The fate of the ICT Programme of Study could have been predicted accurately long before Judge Gove donned his black cap and passed the death sentence. After several years of what might be justly described as a “war of attrition”, the weight of the “evidence”, such as it is, made such an outcome unavoidable.
This article is not, to continue the analogy, meant to be the beginning of an appeal process – although there is a Government consultation on the subject which could, in theory, lead to a reversal of the decision to disapply the ICT Programme of Study – but an attempt to at least set the record straight with a few facts. If people wish to say the current ICT Programme of Study is not fit for purpose, that’s up to them, but my contention is that the arguments should be based on what the Programme of Study actually contains. As far as I can see, the reasons that the ICT PoS needed to go are as follows.
Pupils are required to learn Word and Excel
Actually, they’re not. Apart from the fact that these are proprietary names, pupils are not required to learn word processing and spreadsheets. Don’t take my word for it. Look in the Key Stage 3 ICT Programme of Study, and you’ll see that the only places the terms “word processing” and “spreadsheets” appear is in the Explanatory Notes – which are not statutory.
Interestingly, the Press Association, which obviously is concerned with what might be called one of the “creative” occupations, insists that would-be journalists need to know how to use spreadsheets, because they are expected to be able to interpret data and figures. I wrote about this in The Future Of Journalism.
I also have this vague recollection that the reason a lot of teachers emphasise office software skills in their lessons is that 25 or 30 years ago people from commerce and industry were complaining that school-leavers couldn’t use a word processor or a spreadsheet. Does anyone else remember that, or is my memory playing tricks?
I also think Ofsted have a lot of responsibility here. When I was an Ofsted inspector I was told to look for evidence of the use of ICT in other subjects, and obviously the only “evidence” would be print-outs of illustrations or word-processed essays. If the presentation looked good we were encouraged to rate ICT more highly. I was never instructed to ask the kids or their teachers about programming. Hardly surprising then that for years and years every Ofsted survey of ICT has said something to the effect that word-processing and presentation skills are taught well whilst programming skills are ignored.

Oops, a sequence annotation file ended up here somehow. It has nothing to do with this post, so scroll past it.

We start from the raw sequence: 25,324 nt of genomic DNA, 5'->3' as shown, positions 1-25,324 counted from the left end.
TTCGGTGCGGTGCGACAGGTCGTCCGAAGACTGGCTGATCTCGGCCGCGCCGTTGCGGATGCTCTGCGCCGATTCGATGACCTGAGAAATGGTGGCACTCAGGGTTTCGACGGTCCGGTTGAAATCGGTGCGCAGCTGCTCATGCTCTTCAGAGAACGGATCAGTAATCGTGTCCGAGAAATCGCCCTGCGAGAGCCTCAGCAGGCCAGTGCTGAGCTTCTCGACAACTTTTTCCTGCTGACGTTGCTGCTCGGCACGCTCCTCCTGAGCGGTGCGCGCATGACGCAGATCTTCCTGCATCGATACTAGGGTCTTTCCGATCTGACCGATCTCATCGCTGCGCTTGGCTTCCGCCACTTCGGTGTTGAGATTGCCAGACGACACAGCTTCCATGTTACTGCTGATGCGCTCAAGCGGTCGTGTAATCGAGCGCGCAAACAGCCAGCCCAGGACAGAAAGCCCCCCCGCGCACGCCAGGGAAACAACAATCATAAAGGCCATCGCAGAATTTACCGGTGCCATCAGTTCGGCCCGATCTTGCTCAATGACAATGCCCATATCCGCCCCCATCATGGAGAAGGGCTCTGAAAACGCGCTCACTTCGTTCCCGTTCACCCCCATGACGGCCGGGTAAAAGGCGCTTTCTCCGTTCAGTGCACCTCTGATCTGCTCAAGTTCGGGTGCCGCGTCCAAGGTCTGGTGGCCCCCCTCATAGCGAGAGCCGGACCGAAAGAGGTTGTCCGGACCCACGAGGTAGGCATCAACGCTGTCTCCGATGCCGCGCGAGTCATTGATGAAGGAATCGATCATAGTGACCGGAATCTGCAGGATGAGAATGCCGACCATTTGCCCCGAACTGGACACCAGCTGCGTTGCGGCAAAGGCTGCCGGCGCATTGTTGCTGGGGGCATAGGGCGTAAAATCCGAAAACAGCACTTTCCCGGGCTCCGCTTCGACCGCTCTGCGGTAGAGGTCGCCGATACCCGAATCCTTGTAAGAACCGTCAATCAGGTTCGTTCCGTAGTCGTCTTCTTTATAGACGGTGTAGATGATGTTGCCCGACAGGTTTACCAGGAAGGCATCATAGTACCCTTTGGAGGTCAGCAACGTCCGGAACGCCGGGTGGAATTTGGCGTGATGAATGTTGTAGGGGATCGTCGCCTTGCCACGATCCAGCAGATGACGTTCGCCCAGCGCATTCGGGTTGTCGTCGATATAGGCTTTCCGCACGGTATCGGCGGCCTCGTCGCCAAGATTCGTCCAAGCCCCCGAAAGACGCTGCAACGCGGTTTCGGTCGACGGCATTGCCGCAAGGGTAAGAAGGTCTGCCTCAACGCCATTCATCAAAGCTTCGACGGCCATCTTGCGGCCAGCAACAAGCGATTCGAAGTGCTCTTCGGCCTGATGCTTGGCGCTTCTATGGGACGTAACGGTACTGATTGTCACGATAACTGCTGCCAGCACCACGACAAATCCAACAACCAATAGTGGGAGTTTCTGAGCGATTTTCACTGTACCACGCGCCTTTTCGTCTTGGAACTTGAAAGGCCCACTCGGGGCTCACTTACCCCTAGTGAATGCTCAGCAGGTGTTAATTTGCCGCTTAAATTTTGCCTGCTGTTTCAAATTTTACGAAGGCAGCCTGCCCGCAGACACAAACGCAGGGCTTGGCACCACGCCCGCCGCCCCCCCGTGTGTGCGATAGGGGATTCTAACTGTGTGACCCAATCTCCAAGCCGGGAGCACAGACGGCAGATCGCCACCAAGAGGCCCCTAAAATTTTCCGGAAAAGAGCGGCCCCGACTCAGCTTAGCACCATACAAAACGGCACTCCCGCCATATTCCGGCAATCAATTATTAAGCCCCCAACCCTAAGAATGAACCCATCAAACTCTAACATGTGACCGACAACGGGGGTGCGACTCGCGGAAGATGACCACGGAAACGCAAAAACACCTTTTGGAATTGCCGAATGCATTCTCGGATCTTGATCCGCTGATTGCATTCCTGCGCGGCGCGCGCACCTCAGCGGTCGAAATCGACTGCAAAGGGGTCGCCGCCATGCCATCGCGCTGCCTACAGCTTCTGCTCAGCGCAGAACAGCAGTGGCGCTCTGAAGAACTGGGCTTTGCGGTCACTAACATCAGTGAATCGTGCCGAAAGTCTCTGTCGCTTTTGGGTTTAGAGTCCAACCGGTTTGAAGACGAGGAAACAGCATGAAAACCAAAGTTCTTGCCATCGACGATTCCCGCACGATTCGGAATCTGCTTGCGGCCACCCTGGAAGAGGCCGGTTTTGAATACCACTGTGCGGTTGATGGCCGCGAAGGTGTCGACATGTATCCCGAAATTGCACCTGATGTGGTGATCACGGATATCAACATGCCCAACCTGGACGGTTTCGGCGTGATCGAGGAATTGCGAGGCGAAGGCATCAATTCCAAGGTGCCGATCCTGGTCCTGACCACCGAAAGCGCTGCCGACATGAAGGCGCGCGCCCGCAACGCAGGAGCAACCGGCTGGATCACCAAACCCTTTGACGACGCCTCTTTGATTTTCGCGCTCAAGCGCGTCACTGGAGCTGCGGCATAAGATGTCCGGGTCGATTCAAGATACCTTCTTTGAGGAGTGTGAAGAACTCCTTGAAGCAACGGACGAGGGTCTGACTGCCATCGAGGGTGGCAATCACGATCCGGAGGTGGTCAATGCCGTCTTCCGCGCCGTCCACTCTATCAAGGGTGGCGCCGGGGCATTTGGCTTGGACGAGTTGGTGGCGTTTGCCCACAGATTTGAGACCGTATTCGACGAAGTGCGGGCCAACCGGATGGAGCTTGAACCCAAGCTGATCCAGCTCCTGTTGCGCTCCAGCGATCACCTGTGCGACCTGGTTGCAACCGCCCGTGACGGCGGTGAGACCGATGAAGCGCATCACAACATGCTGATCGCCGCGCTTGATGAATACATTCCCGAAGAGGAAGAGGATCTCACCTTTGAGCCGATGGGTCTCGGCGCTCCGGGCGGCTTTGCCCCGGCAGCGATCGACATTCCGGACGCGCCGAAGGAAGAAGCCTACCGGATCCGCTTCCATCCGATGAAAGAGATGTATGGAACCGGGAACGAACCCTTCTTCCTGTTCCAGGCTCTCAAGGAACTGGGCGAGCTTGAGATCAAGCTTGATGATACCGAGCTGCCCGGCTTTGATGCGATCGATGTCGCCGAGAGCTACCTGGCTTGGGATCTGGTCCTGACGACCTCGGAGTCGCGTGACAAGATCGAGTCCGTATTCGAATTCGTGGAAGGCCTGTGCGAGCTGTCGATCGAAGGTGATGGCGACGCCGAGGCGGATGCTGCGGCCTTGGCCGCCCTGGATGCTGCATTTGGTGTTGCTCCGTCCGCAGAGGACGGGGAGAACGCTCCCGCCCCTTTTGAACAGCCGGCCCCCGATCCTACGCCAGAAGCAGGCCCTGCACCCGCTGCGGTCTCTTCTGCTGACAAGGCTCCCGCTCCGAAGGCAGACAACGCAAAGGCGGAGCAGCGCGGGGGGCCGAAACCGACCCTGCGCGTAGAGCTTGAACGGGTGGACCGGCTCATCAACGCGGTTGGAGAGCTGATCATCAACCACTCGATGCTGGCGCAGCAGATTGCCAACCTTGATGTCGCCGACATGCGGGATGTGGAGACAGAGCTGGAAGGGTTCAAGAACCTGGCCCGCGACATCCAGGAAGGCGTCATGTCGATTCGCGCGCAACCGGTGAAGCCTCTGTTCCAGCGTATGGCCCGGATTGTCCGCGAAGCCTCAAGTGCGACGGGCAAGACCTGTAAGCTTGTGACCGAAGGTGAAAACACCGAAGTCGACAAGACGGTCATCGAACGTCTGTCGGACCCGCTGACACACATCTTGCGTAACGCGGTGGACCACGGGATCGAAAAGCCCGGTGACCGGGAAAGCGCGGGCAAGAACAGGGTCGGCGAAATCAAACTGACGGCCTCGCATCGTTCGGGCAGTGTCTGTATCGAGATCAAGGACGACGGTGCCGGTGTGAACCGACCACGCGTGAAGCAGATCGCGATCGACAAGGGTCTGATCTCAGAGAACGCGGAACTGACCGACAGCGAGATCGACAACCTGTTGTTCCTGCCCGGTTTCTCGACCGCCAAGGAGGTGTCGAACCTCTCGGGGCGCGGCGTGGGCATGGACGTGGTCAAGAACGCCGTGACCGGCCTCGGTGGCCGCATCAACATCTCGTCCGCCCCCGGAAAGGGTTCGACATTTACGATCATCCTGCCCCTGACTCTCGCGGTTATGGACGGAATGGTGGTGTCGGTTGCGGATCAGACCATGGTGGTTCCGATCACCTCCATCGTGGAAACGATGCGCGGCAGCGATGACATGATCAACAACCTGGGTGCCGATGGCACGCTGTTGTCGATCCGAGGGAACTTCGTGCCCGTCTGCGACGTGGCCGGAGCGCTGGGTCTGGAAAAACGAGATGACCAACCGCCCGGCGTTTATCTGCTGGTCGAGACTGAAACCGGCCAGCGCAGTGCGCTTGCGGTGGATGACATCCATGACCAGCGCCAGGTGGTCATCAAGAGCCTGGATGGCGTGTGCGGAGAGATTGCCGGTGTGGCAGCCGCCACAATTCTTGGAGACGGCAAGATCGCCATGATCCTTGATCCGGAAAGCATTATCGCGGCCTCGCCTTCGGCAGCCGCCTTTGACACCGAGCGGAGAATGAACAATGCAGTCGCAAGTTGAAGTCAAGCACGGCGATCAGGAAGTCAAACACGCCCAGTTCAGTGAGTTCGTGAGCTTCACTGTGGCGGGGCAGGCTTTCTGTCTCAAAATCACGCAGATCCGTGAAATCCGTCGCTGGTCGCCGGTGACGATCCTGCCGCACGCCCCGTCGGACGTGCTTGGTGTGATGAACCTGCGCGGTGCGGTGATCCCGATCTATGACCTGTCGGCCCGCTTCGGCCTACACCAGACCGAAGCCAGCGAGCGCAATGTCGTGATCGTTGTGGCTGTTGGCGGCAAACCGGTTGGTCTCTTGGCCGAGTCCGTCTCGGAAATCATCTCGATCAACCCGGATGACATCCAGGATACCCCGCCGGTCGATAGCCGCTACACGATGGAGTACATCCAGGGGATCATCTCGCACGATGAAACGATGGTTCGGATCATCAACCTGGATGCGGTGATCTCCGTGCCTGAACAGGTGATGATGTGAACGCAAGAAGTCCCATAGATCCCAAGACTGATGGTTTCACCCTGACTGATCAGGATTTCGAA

Programming is not included in the ICT PoS
Hmm. The term “sequence of instructions” is used, which sounds a lot like programming to me.
What is quite appalling, in my opinion, is that the Key Stage 3 Programme of Study is just ten pages long, and easily findable on the web, yet researchers, academics, people from industry and even people from education have said it contains things it doesn’t, and that it doesn’t contain things it does. I haven’t made any of my facts up, and they’re not a matter of interpretation, as anyone can verify simply by reading that ten page document.
ICT lessons are boring
Well, a lot of ICT lessons are boring, which is why I wrote the seminal, best-selling, almost Pulitzer Prize-winning work entitled “Go on, Bore ‘Em: How to make ICT lessons excruciatingly dull”. But at least that was based on evidence and a fair amount of observation, unlike speakers, including so-called academics, who come out with statements like “The ICT curriculum needs to be changed because my 12 year old daughter tells me it’s boring.”
There are also lots of ICT lessons that are not boring – and they don’t all rely on computer programming to make them interesting.
Because people in industry say it’s not fit for purpose
See, for example, Eric Schmidt’s speech for the MacTaggart Lecture in 2011, page 8, which lots of people raved about enthusiastically. As far as I can tell, the industry view is that all pupils should be learning how to program computers and create games, for which reason they need to study computer science. Even if you thought that was a worthy goal or even a sensible one, surely you’d also need to consider issues like pupils’ mathematical ability? Not to mention the fact that the best games rely on psychology, ie understanding how people “work”, and brilliant graphics – skills that, to my knowledge, are not taught in computer science courses.
I thought Peter Twining, of the Vital programme, said something rather interesting in its latest newsletter:
I have to admit some admiration for the Education Secretary on this occasion as he has managed to pull off a very adept political manoeuvre in my view. In one fell swoop he responded to the growing clamour for the government to improve the teaching of ICT (let's not get tied up in the terminology debate just yet) and shifted the responsibility for improving ICT teaching AND the risk of failure to the very people who were clamouring for change. The question now is whether they are willing and able to work together to bring about the changes they argued for.
I’ve always thought that people who have bright ideas about what other people are doing wrong should take their jackets off, roll up their sleeves, and contribute to the work instead of carping from the sidelines. However, I happen to think it’s a mistake, in principle, to hand over to business and industry responsibility for what happens in schools. I’m all in favour of partnerships, but of equal partners, and I earnestly believe that those of us working in education, especially in or with schools, should display more self-confidence and assertiveness regarding our own expertise.